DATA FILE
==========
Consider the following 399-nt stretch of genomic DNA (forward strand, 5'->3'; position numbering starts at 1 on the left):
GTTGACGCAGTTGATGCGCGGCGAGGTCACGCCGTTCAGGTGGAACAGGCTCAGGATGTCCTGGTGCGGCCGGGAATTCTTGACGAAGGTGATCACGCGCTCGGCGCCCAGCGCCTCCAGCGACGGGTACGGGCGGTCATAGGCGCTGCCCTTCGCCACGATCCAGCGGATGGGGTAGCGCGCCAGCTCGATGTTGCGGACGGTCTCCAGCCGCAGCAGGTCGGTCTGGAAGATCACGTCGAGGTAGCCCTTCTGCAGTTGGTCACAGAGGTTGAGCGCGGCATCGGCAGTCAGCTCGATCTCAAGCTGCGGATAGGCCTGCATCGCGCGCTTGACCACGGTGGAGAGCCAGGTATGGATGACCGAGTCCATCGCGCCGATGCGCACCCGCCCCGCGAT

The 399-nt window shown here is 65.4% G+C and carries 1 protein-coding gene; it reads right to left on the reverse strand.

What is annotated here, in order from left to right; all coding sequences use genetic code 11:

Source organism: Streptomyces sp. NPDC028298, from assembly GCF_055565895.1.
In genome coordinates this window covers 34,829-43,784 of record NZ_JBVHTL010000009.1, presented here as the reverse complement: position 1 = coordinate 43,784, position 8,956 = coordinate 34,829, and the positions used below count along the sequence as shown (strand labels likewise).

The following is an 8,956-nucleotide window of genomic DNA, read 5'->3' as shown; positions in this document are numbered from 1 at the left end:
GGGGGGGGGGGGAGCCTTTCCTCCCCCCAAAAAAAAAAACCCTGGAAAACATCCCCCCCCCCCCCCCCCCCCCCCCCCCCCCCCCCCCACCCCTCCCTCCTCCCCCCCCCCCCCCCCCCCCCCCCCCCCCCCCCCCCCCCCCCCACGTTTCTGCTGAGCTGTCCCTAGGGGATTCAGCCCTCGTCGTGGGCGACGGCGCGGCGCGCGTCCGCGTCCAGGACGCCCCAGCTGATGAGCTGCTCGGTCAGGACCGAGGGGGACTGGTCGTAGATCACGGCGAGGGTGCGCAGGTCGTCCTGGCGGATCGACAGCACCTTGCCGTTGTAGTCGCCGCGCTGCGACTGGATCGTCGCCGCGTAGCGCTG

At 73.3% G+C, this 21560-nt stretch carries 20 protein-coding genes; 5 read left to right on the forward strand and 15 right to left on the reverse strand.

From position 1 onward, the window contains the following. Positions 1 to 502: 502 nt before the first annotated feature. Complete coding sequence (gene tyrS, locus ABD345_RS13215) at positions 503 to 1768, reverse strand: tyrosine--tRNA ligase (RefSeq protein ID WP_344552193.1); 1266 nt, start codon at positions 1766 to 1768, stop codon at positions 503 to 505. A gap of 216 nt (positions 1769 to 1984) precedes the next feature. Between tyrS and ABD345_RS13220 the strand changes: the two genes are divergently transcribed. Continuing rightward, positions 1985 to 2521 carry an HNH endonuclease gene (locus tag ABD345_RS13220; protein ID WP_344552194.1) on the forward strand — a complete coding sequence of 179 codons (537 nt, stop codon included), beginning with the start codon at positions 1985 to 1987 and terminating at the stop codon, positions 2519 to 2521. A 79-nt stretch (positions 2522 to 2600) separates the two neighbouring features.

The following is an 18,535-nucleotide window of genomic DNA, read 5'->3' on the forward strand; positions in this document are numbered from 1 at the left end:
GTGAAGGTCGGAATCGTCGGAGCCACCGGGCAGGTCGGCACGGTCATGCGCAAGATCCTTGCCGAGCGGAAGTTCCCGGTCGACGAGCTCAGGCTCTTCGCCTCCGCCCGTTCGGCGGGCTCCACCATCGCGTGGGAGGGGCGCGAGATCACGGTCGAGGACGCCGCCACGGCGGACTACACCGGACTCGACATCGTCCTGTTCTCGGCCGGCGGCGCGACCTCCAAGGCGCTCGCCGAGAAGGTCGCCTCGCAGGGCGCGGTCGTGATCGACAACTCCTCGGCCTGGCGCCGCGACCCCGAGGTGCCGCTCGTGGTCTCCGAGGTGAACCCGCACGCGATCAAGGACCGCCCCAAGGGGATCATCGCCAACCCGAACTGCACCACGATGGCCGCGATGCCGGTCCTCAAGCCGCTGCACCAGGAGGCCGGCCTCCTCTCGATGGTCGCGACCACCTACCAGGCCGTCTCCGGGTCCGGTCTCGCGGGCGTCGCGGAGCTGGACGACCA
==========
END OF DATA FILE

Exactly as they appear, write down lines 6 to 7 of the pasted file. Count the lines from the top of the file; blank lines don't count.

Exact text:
In genome coordinates this window covers 34,829-43,784 of record NZ_JBVHTL010000009.1, presented here as the reverse complement: position 1 = coordinate 43,784, position 8,956 = coordinate 34,829, and the positions used below count along the sequence as shown (strand labels likewise).

The following is an 8,956-nucleotide window of genomic DNA, read 5'->3' as shown; positions in this document are numbered from 1 at the left end: